Getting Everyone On Board

Mar 03, 2008

Jim Trunick
A product manager's training course can be the most creative, innovative, and custom-designed program ever to come down the pipeline, but it will die on the vine without executive support and the sponsorship of commercial-business-unit group leaders.

So how did Allergan, in a period of two years, manage to get everyone it needed on board to develop and implement the impressive Product Manager's Resource Center (PMRC) (see "Everything A Product Manager Needs To Know But Might Not Know Enough To Ask")? Pharmaceutical Executive recently asked PMRC's codevelopers—Jim Trunick, Allergan's senior director of corporate training and development, and Alexandra Barton, senior manager of human resources—what they did to make it happen and what advice they would give other companies that might like to do something similar.

Q: How did you get the support to make PMRC happen?

Alexandra Barton: We basically went around to each of our VPs in sales and marketing and talked with them about the program. And we built a budget. We outlined the whole program—the advantages, the purpose, the objectives, who would be our primary audience—and then we got their feedback. Then we went to our North American management-team meeting, and along with one of our marketing directors, Jim Trunick and I presented a proposal.

One of the things I think the organization realized is that we spend a lot of time training and developing our sales force, but we don't always give that type of attention to our product managers.

Alexandra Barton
We saw the program as another way for us to get out there, to make sure that people start off with really clear job expectations and that the training that they get—whether they're in a neuroscience division, an eye-care division, or a facial-aesthetics division—is going to be consistent.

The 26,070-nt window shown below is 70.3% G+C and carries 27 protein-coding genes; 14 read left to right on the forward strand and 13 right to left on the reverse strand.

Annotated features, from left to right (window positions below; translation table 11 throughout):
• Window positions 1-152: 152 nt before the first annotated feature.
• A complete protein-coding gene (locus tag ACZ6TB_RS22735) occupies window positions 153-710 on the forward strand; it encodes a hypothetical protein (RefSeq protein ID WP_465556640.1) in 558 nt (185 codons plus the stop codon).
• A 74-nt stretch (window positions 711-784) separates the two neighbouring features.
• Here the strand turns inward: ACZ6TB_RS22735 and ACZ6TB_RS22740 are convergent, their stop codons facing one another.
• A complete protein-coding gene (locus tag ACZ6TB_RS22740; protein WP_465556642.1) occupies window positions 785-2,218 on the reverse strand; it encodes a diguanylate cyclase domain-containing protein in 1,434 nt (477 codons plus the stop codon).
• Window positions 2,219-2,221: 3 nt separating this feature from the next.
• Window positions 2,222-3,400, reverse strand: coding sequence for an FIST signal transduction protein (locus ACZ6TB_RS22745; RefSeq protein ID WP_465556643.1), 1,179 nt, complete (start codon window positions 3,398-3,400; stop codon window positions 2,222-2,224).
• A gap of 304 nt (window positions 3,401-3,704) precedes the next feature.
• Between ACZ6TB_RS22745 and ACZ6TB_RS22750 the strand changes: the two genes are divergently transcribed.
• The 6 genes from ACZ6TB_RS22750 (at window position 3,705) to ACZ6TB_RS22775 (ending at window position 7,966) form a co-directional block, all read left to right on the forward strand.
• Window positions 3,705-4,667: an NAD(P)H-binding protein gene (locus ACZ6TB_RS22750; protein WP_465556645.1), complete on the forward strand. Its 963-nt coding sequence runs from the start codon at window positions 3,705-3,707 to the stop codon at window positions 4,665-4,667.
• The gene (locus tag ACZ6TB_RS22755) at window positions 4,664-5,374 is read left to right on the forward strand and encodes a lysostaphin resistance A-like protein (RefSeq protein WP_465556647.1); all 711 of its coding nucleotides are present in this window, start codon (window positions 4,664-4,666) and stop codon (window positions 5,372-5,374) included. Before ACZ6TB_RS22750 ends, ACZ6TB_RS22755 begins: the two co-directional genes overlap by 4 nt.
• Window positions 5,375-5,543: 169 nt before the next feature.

Jim Trunick: That part is really important, because we built this with small task forces of Allergan managers and directors for each segment. They would build, edit, approve, and support. In that way, it became company specific.

Barton: In terms of the selling process and how we created the learning modules, we actually took it "on the road." After we got approval from our North American team and our Allergan Medical Management team, which is the aesthetic side of our business, we held sessions with all of our directors of marketing. Jim and I actually did about three to five of these "road shows," where we had everybody come in to make sure that we could maximize people's calendars and gave them sufficient exposure to what Product Manager Resource Center is. We gave them a live demo. We showed them some of the exercises. We passed out our Leader's Guide. We made sure that they had enough time to ask questions so they could really understand what the tools are and what their folks would be using.

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